Poll: Which is better to run VMWare Server on

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General Chat Thread, Which is better.......... in General; I want to rebuild my laptop as I want to install VMWare server onit as I'm bored but I am ...
  1. #1
    richard
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    Which is better..........

    I want to rebuild my laptop as I want to install VMWare server onit as I'm bored but I am undecided as to the base operating system for the laptop. I would normally use Windows XP Pro as thats whats we use at school but I do playaround with linux on occasion at home and had thought about using Ubuntu as the base OS. So I was wondering what you lot would recommend as at the moment my mind won'tfocus on IT related stuff...............

    [Edited for spelling]

  2. #2

    Geoff's Avatar
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    Re: Which is better..........

    Our VMWare server is running Ubuntu, as is my desktop. If I need to do anything windows related. I either boot my VMWare windows install or just RDP into a server.

  3. #3
    DSapseid's Avatar
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    Re: Which is better..........

    I run VMWare on XP Pro

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    Ric_'s Avatar
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    Re: Which is better..........

    If you are purely using the machine for running VMs you can of course get away with a minimal install and hence have more resources for your VMs.

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    Re: Which is better..........

    I would personally recommend using a linux version of windows. Uses less resources and a little more stable. Not to mention its free

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    Re: Which is better..........

    I'd too go with Linux, as well as the lack of overheads you also get a choice of filesystem. XFS is good for large vmware files whilst NTFS gets fragmented: http://linux-xfs.sgi.com/projects/xf...ite_paper.html

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    Re: Which is better..........

    Can your base OS be headless? If it can you could save on resources and remotely manage it

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    Re: Which is better..........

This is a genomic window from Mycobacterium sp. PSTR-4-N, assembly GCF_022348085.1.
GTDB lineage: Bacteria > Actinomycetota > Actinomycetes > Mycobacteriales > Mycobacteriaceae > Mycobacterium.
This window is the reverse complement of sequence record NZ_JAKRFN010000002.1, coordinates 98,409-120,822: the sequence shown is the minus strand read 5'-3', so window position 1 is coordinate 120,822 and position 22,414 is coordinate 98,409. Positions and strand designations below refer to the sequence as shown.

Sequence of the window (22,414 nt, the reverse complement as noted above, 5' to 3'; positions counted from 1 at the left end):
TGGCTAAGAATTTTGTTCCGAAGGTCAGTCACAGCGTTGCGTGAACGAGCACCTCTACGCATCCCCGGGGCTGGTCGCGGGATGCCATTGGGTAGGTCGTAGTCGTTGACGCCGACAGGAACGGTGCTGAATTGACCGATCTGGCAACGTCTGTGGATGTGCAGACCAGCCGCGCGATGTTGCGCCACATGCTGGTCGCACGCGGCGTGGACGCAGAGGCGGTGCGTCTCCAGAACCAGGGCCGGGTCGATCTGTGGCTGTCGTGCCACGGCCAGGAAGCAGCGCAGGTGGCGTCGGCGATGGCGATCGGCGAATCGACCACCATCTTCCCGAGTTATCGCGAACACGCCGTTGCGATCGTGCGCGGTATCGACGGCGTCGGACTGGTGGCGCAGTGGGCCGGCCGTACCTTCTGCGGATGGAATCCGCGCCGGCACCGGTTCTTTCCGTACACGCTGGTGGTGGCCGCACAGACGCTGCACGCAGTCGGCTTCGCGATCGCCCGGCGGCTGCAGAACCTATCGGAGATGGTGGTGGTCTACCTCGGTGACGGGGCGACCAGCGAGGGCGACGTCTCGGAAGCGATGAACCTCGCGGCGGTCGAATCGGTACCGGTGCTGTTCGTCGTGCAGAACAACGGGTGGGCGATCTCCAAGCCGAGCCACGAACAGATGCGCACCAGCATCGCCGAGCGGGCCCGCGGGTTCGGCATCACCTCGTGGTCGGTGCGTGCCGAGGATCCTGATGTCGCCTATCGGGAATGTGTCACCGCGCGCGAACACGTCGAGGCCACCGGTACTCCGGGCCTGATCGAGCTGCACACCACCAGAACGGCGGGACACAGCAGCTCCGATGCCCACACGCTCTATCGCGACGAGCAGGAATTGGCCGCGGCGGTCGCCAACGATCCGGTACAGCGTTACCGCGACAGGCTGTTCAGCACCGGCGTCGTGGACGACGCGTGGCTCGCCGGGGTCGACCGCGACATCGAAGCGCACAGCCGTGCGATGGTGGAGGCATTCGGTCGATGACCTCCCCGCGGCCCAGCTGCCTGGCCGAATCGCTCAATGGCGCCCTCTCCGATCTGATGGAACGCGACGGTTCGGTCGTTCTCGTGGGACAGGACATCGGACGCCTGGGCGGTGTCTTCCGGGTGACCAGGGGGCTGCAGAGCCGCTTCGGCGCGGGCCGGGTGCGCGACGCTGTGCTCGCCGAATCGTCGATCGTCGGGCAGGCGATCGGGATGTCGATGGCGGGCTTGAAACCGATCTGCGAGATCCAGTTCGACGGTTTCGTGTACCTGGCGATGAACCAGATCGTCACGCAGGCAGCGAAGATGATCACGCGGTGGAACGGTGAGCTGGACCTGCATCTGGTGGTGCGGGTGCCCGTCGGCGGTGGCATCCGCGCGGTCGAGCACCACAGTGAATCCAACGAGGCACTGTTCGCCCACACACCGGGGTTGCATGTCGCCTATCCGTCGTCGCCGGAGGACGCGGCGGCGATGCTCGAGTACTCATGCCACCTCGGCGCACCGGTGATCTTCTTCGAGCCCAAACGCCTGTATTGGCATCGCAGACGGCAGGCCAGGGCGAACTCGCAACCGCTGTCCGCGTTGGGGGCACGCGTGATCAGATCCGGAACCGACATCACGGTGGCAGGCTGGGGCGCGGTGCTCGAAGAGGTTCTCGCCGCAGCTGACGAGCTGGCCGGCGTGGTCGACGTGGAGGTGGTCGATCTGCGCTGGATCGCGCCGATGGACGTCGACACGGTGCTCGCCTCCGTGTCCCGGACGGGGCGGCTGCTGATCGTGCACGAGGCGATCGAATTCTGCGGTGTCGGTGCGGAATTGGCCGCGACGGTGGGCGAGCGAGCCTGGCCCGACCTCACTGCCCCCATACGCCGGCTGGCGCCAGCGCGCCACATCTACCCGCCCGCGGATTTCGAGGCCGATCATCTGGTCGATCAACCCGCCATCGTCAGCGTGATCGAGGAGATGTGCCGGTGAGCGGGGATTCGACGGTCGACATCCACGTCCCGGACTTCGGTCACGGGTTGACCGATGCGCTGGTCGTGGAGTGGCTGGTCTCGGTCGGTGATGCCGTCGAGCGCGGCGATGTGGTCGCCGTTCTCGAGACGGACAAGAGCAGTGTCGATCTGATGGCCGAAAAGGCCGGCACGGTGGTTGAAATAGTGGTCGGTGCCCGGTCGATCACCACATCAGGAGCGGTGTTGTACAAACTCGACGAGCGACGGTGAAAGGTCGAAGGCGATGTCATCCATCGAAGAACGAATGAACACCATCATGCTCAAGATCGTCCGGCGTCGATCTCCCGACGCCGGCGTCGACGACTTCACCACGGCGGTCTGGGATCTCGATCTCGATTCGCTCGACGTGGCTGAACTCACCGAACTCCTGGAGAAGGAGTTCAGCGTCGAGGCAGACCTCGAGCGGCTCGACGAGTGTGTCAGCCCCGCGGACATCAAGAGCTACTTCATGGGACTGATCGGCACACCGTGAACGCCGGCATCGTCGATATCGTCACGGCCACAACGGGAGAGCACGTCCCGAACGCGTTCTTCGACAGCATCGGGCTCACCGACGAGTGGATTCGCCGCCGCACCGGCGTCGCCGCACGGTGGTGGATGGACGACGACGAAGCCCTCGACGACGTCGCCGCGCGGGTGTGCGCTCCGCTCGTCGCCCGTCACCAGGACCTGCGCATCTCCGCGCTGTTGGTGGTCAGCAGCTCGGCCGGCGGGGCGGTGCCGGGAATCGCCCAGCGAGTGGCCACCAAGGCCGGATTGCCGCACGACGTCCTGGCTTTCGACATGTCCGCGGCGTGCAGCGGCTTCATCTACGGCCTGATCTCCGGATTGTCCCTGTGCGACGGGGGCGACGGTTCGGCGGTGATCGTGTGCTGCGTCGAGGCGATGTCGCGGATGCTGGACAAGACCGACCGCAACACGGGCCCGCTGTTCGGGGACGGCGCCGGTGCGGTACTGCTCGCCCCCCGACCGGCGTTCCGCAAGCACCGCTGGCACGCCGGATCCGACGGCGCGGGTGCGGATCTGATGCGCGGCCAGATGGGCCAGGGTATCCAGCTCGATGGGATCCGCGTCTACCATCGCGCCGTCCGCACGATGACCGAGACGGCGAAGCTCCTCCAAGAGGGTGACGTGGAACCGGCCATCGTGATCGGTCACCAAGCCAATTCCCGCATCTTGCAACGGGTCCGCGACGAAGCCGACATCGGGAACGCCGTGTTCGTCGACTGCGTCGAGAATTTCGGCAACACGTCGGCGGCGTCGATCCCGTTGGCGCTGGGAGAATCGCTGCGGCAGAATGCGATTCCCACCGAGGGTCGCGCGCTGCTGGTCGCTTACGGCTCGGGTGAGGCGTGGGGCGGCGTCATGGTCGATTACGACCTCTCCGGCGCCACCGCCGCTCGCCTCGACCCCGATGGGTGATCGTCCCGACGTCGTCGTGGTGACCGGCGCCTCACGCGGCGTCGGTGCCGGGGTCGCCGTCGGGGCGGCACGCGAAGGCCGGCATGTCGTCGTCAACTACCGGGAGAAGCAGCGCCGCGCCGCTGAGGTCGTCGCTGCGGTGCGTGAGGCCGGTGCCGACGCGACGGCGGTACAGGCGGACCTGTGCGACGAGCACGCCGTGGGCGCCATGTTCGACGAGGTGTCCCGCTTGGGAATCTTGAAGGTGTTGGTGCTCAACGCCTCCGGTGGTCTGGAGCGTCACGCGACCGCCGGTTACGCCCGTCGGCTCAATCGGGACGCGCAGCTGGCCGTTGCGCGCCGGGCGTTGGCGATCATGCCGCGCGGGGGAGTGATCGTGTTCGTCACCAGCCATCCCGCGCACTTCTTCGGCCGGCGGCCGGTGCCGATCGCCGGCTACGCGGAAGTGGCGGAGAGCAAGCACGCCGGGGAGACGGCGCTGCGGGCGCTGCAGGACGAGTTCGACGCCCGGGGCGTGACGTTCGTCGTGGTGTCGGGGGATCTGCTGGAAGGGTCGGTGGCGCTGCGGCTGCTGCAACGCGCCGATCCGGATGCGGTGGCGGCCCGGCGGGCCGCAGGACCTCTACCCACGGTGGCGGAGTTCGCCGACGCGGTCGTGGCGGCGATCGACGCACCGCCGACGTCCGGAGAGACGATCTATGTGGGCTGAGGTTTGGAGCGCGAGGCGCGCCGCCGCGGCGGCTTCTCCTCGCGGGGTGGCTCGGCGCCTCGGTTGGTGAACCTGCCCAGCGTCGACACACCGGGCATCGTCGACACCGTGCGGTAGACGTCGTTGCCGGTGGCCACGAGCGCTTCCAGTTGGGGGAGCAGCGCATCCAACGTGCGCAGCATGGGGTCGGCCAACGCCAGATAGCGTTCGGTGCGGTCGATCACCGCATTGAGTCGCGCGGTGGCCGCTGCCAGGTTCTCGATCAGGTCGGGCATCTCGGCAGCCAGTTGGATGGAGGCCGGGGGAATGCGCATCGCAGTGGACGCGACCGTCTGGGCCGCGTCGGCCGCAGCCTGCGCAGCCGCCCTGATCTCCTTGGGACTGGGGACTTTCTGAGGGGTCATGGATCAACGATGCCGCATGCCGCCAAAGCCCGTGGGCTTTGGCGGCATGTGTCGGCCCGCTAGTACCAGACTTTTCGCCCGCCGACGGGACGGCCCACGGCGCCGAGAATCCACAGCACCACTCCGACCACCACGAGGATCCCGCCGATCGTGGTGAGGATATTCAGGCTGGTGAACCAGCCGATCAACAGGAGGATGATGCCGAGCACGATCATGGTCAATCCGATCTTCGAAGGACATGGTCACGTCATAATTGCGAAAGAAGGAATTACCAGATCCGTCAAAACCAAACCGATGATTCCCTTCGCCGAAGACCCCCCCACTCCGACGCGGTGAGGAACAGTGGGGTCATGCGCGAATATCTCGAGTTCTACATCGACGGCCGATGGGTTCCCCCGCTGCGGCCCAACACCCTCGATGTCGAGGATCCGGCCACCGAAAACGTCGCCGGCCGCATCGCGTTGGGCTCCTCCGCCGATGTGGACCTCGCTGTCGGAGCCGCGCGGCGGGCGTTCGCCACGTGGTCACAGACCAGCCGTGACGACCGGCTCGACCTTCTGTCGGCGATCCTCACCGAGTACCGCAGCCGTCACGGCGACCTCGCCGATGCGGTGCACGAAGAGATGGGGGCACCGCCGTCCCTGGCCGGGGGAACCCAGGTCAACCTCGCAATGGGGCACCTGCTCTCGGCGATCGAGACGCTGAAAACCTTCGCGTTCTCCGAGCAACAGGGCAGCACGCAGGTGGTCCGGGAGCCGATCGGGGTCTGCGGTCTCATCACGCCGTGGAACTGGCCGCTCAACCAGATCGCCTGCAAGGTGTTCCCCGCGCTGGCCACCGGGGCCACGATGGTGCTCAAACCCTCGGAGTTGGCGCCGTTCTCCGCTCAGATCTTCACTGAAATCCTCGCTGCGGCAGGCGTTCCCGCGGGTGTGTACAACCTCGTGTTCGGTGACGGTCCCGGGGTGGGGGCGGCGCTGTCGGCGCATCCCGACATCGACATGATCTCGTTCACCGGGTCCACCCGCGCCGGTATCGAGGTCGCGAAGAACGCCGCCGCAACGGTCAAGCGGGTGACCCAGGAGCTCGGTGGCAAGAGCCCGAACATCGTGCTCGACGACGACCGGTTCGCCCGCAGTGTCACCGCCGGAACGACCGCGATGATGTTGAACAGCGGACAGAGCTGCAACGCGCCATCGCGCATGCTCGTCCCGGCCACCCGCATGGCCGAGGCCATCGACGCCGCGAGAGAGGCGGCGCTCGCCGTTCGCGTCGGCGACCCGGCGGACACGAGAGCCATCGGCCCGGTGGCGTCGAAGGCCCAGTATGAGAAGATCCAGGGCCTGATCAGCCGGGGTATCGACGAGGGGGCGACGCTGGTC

Quote Originally Posted by j17sparky
    Can your base OS be headless? If it can you could save on resources and remotely manage it
    That would be the case if Richard was setting up server (e.g. Apache or Samba) but he is thinking more about what to do for a workstation.

  9. #9

    Geoff's Avatar
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    Re: Which is better..........

    Yes, our VMWare server is headless.

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    Re: Which is better..........

    Quote Originally Posted by mckeder
    linux version of windows
    My God! Has Bill Gates abandoned all his principles???

  11. #11
    ajbritton's Avatar
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    Re: Which is better..........

    I know that by default on 32 bit systems (which can address an address space of 4Gb), Windows will allocate 2Gb of virtual address space to the Kernel and 2Gb of virtual address space to user mode processes.

    This means that even if you have more that 2Gb RAM you need to fiddle with BOOT.INI options such as the /3GB switch.

    I can see how this would affect the efficiency of VMs on a host with a lot of RAM.

    Does anyone know how Linux handles this sort of thing or is it a non-issue? Presumably it becomes a non-issue if you are in the 64 bit world anyway.

  12. #12
    richard
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    Re: Which is better..........

    My laptop runs 2 gig of ram so shouldn't have a problem with with the boot ini

  13. #13

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    Re: Which is better..........

    This means that even if you have more that 2Gb RAM you need to..
    Ermm.. no.

    For instance VMWare have long said you can make a 3.6GB VMWare guest on a 4GB box without the /3GB switch (because it doesn't map a VMs memory into user address space).

  14. #14

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    Re: Which is better..........

    I would go with Linux as well, mainly because it uses less resources

  15. #15

    Geoff's Avatar
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    Re: Which is better..........

    Does anyone know how Linux handles this sort of thing or is it a non-issue?
    You have the choice of a 2Gb/2Gb split, 3Gb/1Gb or 1Gb/3Gb. Additionally you can also use PAE (if the CPU supports it) and access 16Gb however this will eat double kernel memory for each allocation (as under Windows) so you can run out of kernel memory with certain workloads.

    Additionally under a Linux VMWare host you have an avenue of attack that is an unrealistic option to Windows VMware hosts. You can have your Linux host running 64bit Linux and run 32bit virtual machines. Windows can do this, however only with full emulation. Which is horrifically slow.

    If your emulating 64bit VM's on a 64bit host, you can ignore what I just explained and point and laugh at the unfortunate people who have to jump through the hoops.

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